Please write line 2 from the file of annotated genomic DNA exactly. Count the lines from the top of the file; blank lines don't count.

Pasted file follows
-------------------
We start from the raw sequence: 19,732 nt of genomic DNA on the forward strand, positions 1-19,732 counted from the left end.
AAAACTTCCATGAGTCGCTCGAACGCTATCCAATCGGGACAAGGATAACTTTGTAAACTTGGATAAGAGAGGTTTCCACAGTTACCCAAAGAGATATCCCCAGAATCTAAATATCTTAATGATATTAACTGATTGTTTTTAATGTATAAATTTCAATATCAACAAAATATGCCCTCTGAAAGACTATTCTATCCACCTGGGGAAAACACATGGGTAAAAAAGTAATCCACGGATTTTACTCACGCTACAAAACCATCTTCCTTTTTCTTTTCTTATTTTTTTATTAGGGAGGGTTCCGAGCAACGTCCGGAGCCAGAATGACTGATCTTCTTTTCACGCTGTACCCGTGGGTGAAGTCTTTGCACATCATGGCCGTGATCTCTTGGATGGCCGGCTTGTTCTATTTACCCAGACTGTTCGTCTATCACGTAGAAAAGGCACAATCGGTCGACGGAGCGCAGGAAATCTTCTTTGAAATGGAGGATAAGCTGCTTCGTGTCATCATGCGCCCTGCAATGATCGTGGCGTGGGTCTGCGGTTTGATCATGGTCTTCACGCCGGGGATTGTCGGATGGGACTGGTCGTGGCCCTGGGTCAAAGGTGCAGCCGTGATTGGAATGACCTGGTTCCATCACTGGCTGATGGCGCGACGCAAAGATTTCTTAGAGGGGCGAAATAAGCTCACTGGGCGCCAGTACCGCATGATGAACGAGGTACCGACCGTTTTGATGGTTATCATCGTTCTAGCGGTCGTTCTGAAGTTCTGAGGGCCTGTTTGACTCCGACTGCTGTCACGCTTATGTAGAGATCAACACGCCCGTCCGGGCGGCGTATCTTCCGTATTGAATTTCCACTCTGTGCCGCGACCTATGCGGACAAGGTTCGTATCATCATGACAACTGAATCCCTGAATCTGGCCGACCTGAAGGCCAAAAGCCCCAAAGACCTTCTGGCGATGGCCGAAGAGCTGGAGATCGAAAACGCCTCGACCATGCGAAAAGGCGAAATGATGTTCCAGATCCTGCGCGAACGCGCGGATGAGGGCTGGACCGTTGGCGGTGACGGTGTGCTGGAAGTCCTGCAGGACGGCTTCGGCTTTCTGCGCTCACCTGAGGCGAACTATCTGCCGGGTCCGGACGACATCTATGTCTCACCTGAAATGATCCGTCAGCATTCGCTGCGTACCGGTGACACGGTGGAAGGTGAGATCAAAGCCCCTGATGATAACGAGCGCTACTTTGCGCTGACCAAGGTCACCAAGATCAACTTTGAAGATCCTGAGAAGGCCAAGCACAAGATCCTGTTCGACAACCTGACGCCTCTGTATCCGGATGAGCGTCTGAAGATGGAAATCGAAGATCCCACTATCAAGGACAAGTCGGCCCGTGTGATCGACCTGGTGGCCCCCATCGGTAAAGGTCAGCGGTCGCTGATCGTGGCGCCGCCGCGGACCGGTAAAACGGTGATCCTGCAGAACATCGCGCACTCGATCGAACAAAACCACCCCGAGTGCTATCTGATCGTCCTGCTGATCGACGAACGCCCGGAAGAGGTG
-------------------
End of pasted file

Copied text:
AAAACTTCCATGAGTCGCTCGAACGCTATCCAATCGGGACAAGGATAACTTTGTAAACTTGGATAAGAGAGGTTTCCACAGTTACCCAAAGAGATATCCCCAGAATCTAAATATCTTAATGATATTAACTGATTGTTTTTAATGTATAAATTTCAATATCAACAAAATATGCCCTCTGAAAGACTATTCTATCCACCTGGGGAAAACACATGGGTAAAAAAGTAATCCACGGATTTTACTCACGCTACAAAACCATCTTCCTTTTTCTTTTCTTATTTTTTTATTAGGGAGGGTTCCGAGCAACGTCCGGAGCCAGAATGACTGATCTTCTTTTCACGCTGTACCCGTGGGTGAAGTCTTTGCACATCATGGCCGTGATCTCTTGGATGGCCGGCTTGTTCTATTTACCCAGACTGTTCGTCTATCACGTAGAAAAGGCACAATCGGTCGACGGAGCGCAGGAAATCTTCTTTGAAATGGAGGATAAGCTGCTTCGTGTCATCATGCGCCCTGCAATGATCGTGGCGTGGGTCTGCGGTTTGATCATGGTCTTCACGCCGGGGATTGTCGGATGGGACTGGTCGTGGCCCTGGGTCAAAGGTGCAGCCGTGATTGGAATGACCTGGTTCCATCACTGGCTGATGGCGCGACGCAAAGATTTCTTAGAGGGGCGAAATAAGCTCACTGGGCGCCAGTACCGCATGATGAACGAGGTACCGACCGTTTTGATGGTTATCATCGTTCTAGCGGTCGTTCTGAAGTTCTGAGGGCCTGTTTGACTCCGACTGCTGTCACGCTTATGTAGAGATCAACACGCCCGTCCGGGCGGCGTATCTTCCGTATTGAATTTCCACTCTGTGCCGCGACCTATGCGGACAAGGTTCGTATCATCATGACAACTGAATCCCTGAATCTGGCCGACCTGAAGGCCAAAAGCCCCAAAGACCTTCTGGCGATGGCCGAAGAGCTGGAGATCGAAAACGCCTCGACCATGCGAAAAGGCGAAATGATGTTCCAGATCCTGCGCGAACGCGCGGATGAGGGCTGGACCGTTGGCGGTGACGGTGTGCTGGAAGTCCTGCAGGACGGCTTCGGCTTTCTGCGCTCACCTGAGGCGAACTATCTGCCGGGTCCGGACGACATCTATGTCTCACCTGAAATGATCCGTCAGCATTCGCTGCGTACCGGTGACACGGTGGAAGGTGAGATCAAAGCCCCTGATGATAACGAGCGCTACTTTGCGCTGACCAAGGTCACCAAGATCAACTTTGAAGATCCTGAGAAGGCCAAGCACAAGATCCTGTTCGACAACCTGACGCCTCTGTATCCGGATGAGCGTCTGAAGATGGAAATCGAAGATCCCACTATCAAGGACAAGTCGGCCCGTGTGATCGACCTGGTGGCCCCCATCGGTAAAGGTCAGCGGTCGCTGATCGTGGCGCCGCCGCGGACCGGTAAAACGGTGATCCTGCAGAACATCGCGCACTCGATCGAACAAAACCACCCCGAGTGCTATCTGATCGTCCTGCTGATCGACGAACGCCCGGAAGAGGTG